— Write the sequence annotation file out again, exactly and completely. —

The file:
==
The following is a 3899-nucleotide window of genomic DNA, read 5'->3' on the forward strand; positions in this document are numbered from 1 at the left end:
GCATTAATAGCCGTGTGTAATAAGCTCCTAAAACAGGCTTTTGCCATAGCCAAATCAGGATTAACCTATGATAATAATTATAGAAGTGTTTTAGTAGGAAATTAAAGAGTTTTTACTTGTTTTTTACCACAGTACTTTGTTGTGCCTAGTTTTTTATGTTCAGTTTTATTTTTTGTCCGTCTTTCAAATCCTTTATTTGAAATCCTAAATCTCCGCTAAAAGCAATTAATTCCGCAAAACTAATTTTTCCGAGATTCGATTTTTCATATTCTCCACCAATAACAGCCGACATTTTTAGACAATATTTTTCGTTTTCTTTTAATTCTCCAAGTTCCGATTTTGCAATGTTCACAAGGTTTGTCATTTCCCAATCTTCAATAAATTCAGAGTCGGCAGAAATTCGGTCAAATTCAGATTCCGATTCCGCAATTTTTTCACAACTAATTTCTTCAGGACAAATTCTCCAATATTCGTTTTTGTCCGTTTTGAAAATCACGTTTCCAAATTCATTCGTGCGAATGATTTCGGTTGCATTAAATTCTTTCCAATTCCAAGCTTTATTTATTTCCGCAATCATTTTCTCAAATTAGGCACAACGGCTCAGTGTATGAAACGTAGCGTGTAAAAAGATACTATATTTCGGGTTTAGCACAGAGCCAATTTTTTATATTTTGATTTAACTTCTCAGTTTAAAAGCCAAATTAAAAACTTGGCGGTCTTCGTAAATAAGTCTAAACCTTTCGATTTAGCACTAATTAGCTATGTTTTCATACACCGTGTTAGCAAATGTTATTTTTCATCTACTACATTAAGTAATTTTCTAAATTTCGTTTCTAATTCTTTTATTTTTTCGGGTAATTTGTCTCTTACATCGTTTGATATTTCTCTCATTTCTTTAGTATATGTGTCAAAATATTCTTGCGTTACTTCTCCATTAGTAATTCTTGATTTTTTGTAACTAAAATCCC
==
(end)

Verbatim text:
The following is a 3899-nucleotide window of genomic DNA, read 5'->3' on the forward strand; positions in this document are numbered from 1 at the left end:
GCATTAATAGCCGTGTGTAATAAGCTCCTAAAACAGGCTTTTGCCATAGCCAAATCAGGATTAACCTATGATAATAATTATAGAAGTGTTTTAGTAGGAAATTAAAGAGTTTTTACTTGTTTTTTACCACAGTACTTTGTTGTGCCTAGTTTTTTATGTTCAGTTTTATTTTTTGTCCGTCTTTCAAATCCTTTATTTGAAATCCTAAATCTCCGCTAAAAGCAATTAATTCCGCAAAACTAATTTTTCCGAGATTCGATTTTTCATATTCTCCACCAATAACAGCCGACATTTTTAGACAATATTTTTCGTTTTCTTTTAATTCTCCAAGTTCCGATTTTGCAATGTTCACAAGGTTTGTCATTTCCCAATCTTCAATAAATTCAGAGTCGGCAGAAATTCGGTCAAATTCAGATTCCGATTCCGCAATTTTTTCACAACTAATTTCTTCAGGACAAATTCTCCAATATTCGTTTTTGTCCGTTTTGAAAATCACGTTTCCAAATTCATTCGTGCGAATGATTTCGGTTGCATTAAATTCTTTCCAATTCCAAGCTTTATTTATTTCCGCAATCATTTTCTCAAATTAGGCACAACGGCTCAGTGTATGAAACGTAGCGTGTAAAAAGATACTATATTTCGGGTTTAGCACAGAGCCAATTTTTTATATTTTGATTTAACTTCTCAGTTTAAAAGCCAAATTAAAAACTTGGCGGTCTTCGTAAATAAGTCTAAACCTTTCGATTTAGCACTAATTAGCTATGTTTTCATACACCGTGTTAGCAAATGTTATTTTTCATCTACTACATTAAGTAATTTTCTAAATTTCGTTTCTAATTCTTTTATTTTTTCGGGTAATTTGTCTCTTACATCGTTTGATATTTCTCTCATTTCTTTAGTATATGTGTCAAAATATTCTTGCGTTACTTCTCCATTAGTAATTCTTGATTTTTTGTAACTAAAATCCC